This year’s VHF-NFD was so low-key that it’s hard to think of what to write here. I did like the timed band sessions which make for easier planning. It would be good if RSGB kept to that next year but it’s doubtful unless by then we are still in lockdown or in a second one. I sincerely hope not. Planned as a token effort on my part and mainly so as not to break the continuity of previous years, I achieved what I set out to do, though the total QSO count was only 23.
After stating earlier that you don’t chat in contests, there were one or two ops who did just that. Richard and Ken from the Goole club were two such people and their friendliness was very welcome. I didn’t work outside the UK this year with only having 5W to a 3-ely. Best distance was GM4AFF up in Aberdeenshire on 2m (295km).
A few NFD ops thanked me for the SOTA, the particulars of which were given out during all the fixed channel contest exchanges and for CQ’s. Two S2S’s on 70cm’s were very welcome. Well done to Tom and Stuart for braving the weather. Also to son Phil G0UUU/P and his stoic wife Bev for the 2m-SSB sked from Ravenscar. This was the only means I had for getting a message back to my XYL that I was OK.
To lighten the load I did seriously consider dispensing with HF. With just 7 worked on the two HF bands I may as well have done so but it’s a pain to detach the linear from the 817. With no overnight gear or dog food etc to worry about the 25L pack was sufficient and weight was kept below 30 pounds. What luxury! Getting a big heavy pack to the top of NP8 in that wind would have been very difficult indeed this year. It’s hard enough in good weather. I was blown off my feet twice on the way up. I may not have been able to get back on my feet with 50 pounds aboard and it’s almost certain to have left VHF antennas bent or broken. That and surviving for 24 hours in high winds, heavy rain and possibly lightning would not have been much fun either.
One omission was 160m. I had the coils with me but daytime Top Band is very difficult. I could have alerted Phil G4OBK via email and I’d have been almost sure to work him. However after giving it some thought, I decided not to trouble him in case I failed to get there or couldn’t deploy the dipole and coils in the wind. Once on NP8 there was no way to inform of possible 160m activity. Apologies for not trying 2m-FM also. That likely lost me another half dozen QSO’s.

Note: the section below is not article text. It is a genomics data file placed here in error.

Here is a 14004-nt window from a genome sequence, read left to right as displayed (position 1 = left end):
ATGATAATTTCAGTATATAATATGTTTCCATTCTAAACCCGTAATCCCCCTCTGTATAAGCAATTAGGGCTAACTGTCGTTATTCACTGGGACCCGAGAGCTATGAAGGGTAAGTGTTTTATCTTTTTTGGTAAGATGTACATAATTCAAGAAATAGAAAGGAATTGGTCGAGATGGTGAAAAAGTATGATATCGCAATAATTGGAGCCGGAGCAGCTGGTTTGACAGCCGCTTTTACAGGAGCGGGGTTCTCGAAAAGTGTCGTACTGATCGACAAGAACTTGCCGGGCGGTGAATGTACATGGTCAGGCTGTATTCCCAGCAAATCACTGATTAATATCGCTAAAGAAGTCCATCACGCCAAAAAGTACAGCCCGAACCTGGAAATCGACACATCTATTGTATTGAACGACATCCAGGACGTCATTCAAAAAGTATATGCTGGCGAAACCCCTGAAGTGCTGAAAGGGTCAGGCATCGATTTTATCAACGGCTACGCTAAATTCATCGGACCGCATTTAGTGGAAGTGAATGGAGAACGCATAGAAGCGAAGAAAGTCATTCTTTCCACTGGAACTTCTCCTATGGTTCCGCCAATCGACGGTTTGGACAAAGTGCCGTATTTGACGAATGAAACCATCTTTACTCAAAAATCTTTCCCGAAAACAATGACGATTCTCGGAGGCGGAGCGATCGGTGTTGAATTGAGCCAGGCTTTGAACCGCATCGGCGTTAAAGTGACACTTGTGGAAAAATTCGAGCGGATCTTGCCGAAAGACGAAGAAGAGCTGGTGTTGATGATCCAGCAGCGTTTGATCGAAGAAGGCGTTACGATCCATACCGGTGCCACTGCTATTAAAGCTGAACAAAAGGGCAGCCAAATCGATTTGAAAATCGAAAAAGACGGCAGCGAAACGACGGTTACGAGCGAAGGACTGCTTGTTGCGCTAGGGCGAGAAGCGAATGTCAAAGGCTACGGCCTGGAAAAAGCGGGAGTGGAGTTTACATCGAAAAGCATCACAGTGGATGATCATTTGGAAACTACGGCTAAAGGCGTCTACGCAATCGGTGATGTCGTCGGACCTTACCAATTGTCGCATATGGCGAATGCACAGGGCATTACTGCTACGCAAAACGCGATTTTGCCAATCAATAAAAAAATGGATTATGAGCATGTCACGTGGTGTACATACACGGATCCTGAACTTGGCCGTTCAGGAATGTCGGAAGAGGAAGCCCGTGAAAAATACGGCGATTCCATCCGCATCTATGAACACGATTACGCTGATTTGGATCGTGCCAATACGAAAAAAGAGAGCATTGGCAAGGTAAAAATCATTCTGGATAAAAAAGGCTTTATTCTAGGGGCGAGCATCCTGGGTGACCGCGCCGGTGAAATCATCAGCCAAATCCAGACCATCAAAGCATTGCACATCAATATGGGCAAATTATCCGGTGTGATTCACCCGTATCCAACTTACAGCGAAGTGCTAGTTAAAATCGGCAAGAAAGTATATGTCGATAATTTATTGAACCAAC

After weeks of lockdown in which I have only been out daily dog walking around home, this outing was very much enjoyed despite the challenging weather and I hope there will be another soon.
VHF- NFD Lockdown Contest:
70cm SSB: 9
2m SSB: 7
TOTAL (Contest): 16
80m SSB: 4
40m CW: 3
Total (SOTA): 7
Overall Total: 23
One 5Ah Turnigy Li-Po, part used to 11.5 VOC
Ascent/ Distance (round trip):
217m (712ft)/ distance 5.5km (3.4 miles up & down) plus 2 x 140m (to/ from QTH position).
Up: 41min. Down: 43min. Summit time: 6hr-12min.
Drive to Start: 06:00 to 08:05 (via Thirsk, Ripon, Pateley Br. Grassington, Kettlewell)
Walking from SD 9861 7567: 08:30
Arr. Trig Point: 09:11
Left QTH: 15:23
Arr. Car: 16:06
Drive home: 16:15 to 18:25 (reversal of above route)
Distance driven: 168 miles.
Total driving time: 4hr-15min
Thanks to all SOTA chasers and VHF-NFD contest stations. Thanks also to spotters G0UUU, G4WSB and M1EYP. Spotting was made more important due to a complete lack of phone reliability this year. It was almost 100% last year. Thanks also to Phil G0UUU/P for our sked and for submitting my NFD check-logs.
73, John G4YSS
(Using Scarborough Special Events Group callsign; GX0OOO/P)
Above: Start point near the cattle grid on the road down Park Rash
Above: Potential vandals
Above: Western slope of NP8. No low-cloud.
Above: Stile ahead after which the wind became ferocious
Above: Final approach to the summit G/NP-008
Above: These rocks were were central to ‘Plan-B’ had it proved impossible to erect some shelter.
Above: Looking SW from the large summit cairn on NP8
Above: Viper-1 ridge flysheet and 7-ely 70cm beam. G/NP-008 VHF-NFD
Above: Viper-1 ridge flysheet and link dipole for 80m. G/NP-008
Above: Home from home. G/NP-008 VHF-NFD
Above: 3-ely/ 2m beam on 3m mast yielding to the wind. G/NP-008 VHF-NFD
Above: Lunch on G/NP-008 VHF-NFD 2020
Above: Activation of Gt.Whernside on 23-10-96. Sons Andy with bike and Phil G0UUU. Teeka - a neighbour’s black Labrador. Photo by G4YSS
Above: SOTA on 23-October 1996. Activation of Gt.Whernside on 70.425MHz FM. Copper tape Slim Jim on 7m mast. Yaesu FTC740A 40 Watt mobile rig/ 9Ah SLAB. Op Phil G0UUU/P and brother Andy in yellow. QSO’s: G3FNQ;G1RNH;G4LDE;G3SHU;G6GSV;M0ABK